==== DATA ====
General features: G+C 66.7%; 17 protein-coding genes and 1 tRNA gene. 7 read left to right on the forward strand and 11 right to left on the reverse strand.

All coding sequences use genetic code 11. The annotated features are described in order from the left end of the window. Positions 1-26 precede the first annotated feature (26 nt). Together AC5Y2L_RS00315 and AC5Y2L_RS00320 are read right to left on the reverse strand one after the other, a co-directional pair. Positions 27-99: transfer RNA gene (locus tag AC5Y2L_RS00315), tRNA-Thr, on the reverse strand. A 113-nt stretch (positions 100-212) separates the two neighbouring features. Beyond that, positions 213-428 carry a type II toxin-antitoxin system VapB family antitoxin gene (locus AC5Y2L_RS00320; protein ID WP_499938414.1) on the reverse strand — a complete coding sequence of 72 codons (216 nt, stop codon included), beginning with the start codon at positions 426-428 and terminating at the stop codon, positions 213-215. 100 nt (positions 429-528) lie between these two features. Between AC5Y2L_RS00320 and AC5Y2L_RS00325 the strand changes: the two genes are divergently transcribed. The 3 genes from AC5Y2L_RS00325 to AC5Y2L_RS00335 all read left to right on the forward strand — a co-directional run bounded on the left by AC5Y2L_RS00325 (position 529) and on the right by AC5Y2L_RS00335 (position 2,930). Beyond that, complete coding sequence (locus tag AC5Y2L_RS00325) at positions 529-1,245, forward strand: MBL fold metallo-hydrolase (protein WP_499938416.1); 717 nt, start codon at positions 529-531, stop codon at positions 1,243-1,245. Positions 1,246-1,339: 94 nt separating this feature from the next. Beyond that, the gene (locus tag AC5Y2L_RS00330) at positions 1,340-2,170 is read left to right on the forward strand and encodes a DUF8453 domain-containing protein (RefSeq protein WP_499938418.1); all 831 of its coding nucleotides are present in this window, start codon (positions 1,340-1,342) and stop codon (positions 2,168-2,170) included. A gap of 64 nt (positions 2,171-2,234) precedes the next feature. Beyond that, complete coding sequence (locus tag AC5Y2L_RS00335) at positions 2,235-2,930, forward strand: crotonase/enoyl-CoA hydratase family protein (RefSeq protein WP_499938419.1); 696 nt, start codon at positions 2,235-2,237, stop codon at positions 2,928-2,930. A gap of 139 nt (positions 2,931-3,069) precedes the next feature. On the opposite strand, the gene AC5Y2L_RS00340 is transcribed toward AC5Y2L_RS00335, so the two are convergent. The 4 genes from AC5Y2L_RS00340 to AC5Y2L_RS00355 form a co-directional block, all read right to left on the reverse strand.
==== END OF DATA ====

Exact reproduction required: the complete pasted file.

General features: G+C 66.7%; 17 protein-coding genes and 1 tRNA gene. 7 read left to right on the forward strand and 11 right to left on the reverse strand.

All coding sequences use genetic code 11. The annotated features are described in order from the left end of the window. Positions 1-26 precede the first annotated feature (26 nt). Together AC5Y2L_RS00315 and AC5Y2L_RS00320 are read right to left on the reverse strand one after the other, a co-directional pair. Positions 27-99: transfer RNA gene (locus tag AC5Y2L_RS00315), tRNA-Thr, on the reverse strand. A 113-nt stretch (positions 100-212) separates the two neighbouring features. Beyond that, positions 213-428 carry a type II toxin-antitoxin system VapB family antitoxin gene (locus AC5Y2L_RS00320; protein ID WP_499938414.1) on the reverse strand — a complete coding sequence of 72 codons (216 nt, stop codon included), beginning with the start codon at positions 426-428 and terminating at the stop codon, positions 213-215. 100 nt (positions 429-528) lie between these two features. Between AC5Y2L_RS00320 and AC5Y2L_RS00325 the strand changes: the two genes are divergently transcribed. The 3 genes from AC5Y2L_RS00325 to AC5Y2L_RS00335 all read left to right on the forward strand — a co-directional run bounded on the left by AC5Y2L_RS00325 (position 529) and on the right by AC5Y2L_RS00335 (position 2,930). Beyond that, complete coding sequence (locus tag AC5Y2L_RS00325) at positions 529-1,245, forward strand: MBL fold metallo-hydrolase (protein WP_499938416.1); 717 nt, start codon at positions 529-531, stop codon at positions 1,243-1,245. Positions 1,246-1,339: 94 nt separating this feature from the next. Beyond that, the gene (locus tag AC5Y2L_RS00330) at positions 1,340-2,170 is read left to right on the forward strand and encodes a DUF8453 domain-containing protein (RefSeq protein WP_499938418.1); all 831 of its coding nucleotides are present in this window, start codon (positions 1,340-1,342) and stop codon (positions 2,168-2,170) included. A gap of 64 nt (positions 2,171-2,234) precedes the next feature. Beyond that, complete coding sequence (locus tag AC5Y2L_RS00335) at positions 2,235-2,930, forward strand: crotonase/enoyl-CoA hydratase family protein (RefSeq protein WP_499938419.1); 696 nt, start codon at positions 2,235-2,237, stop codon at positions 2,928-2,930. A gap of 139 nt (positions 2,931-3,069) precedes the next feature. On the opposite strand, the gene AC5Y2L_RS00340 is transcribed toward AC5Y2L_RS00335, so the two are convergent. The 4 genes from AC5Y2L_RS00340 to AC5Y2L_RS00355 form a co-directional block, all read right to left on the reverse strand.